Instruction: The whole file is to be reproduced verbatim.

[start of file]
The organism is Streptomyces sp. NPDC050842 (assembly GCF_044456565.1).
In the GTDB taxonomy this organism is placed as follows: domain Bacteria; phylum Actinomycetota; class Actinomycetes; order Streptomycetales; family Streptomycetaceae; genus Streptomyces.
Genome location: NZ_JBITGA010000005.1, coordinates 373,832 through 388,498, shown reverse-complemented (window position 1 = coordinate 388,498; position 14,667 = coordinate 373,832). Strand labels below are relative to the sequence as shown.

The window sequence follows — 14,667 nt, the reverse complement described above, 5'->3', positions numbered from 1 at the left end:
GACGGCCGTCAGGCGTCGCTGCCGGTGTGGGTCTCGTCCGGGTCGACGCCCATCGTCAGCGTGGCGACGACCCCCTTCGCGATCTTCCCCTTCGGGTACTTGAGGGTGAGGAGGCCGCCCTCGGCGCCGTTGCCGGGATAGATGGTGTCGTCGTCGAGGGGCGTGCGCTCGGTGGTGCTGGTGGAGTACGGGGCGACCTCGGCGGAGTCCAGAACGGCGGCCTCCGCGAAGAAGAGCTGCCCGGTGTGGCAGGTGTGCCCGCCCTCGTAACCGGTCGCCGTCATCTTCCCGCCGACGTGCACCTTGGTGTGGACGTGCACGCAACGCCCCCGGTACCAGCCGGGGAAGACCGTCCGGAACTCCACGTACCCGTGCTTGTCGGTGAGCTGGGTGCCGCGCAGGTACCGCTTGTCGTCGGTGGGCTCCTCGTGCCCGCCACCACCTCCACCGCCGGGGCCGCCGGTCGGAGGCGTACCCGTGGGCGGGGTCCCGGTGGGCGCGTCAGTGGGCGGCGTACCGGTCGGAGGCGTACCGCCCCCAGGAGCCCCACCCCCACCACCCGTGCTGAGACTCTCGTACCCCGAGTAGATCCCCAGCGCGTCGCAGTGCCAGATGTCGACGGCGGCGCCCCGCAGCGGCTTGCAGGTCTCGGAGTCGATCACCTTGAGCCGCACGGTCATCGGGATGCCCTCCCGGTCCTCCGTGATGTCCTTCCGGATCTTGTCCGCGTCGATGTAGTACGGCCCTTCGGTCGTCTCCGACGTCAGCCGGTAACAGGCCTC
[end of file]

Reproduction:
The organism is Streptomyces sp. NPDC050842 (assembly GCF_044456565.1).
In the GTDB taxonomy this organism is placed as follows: domain Bacteria; phylum Actinomycetota; class Actinomycetes; order Streptomycetales; family Streptomycetaceae; genus Streptomyces.
Genome location: NZ_JBITGA010000005.1, coordinates 373,832 through 388,498, shown reverse-complemented (window position 1 = coordinate 388,498; position 14,667 = coordinate 373,832). Strand labels below are relative to the sequence as shown.

The window sequence follows — 14,667 nt, the reverse complement described above, 5'->3', positions numbered from 1 at the left end:
GACGGCCGTCAGGCGTCGCTGCCGGTGTGGGTCTCGTCCGGGTCGACGCCCATCGTCAGCGTGGCGACGACCCCCTTCGCGATCTTCCCCTTCGGGTACTTGAGGGTGAGGAGGCCGCCCTCGGCGCCGTTGCCGGGATAGATGGTGTCGTCGTCGAGGGGCGTGCGCTCGGTGGTGCTGGTGGAGTACGGGGCGACCTCGGCGGAGTCCAGAACGGCGGCCTCCGCGAAGAAGAGCTGCCCGGTGTGGCAGGTGTGCCCGCCCTCGTAACCGGTCGCCGTCATCTTCCCGCCGACGTGCACCTTGGTGTGGACGTGCACGCAACGCCCCCGGTACCAGCCGGGGAAGACCGTCCGGAACTCCACGTACCCGTGCTTGTCGGTGAGCTGGGTGCCGCGCAGGTACCGCTTGTCGTCGGTGGGCTCCTCGTGCCCGCCACCACCTCCACCGCCGGGGCCGCCGGTCGGAGGCGTACCCGTGGGCGGGGTCCCGGTGGGCGCGTCAGTGGGCGGCGTACCGGTCGGAGGCGTACCGCCCCCAGGAGCCCCACCCCCACCACCCGTGCTGAGACTCTCGTACCCCGAGTAGATCCCCAGCGCGTCGCAGTGCCAGATGTCGACGGCGGCGCCCCGCAGCGGCTTGCAGGTCTCGGAGTCGATCACCTTGAGCCGCACGGTCATCGGGATGCCCTCCCGGTCCTCCGTGATGTCCTTCCGGATCTTGTCCGCGTCGATGTAGTACGGCCCTTCGGTCGTCTCCGACGTCAGCCGGTAACAGGCCTC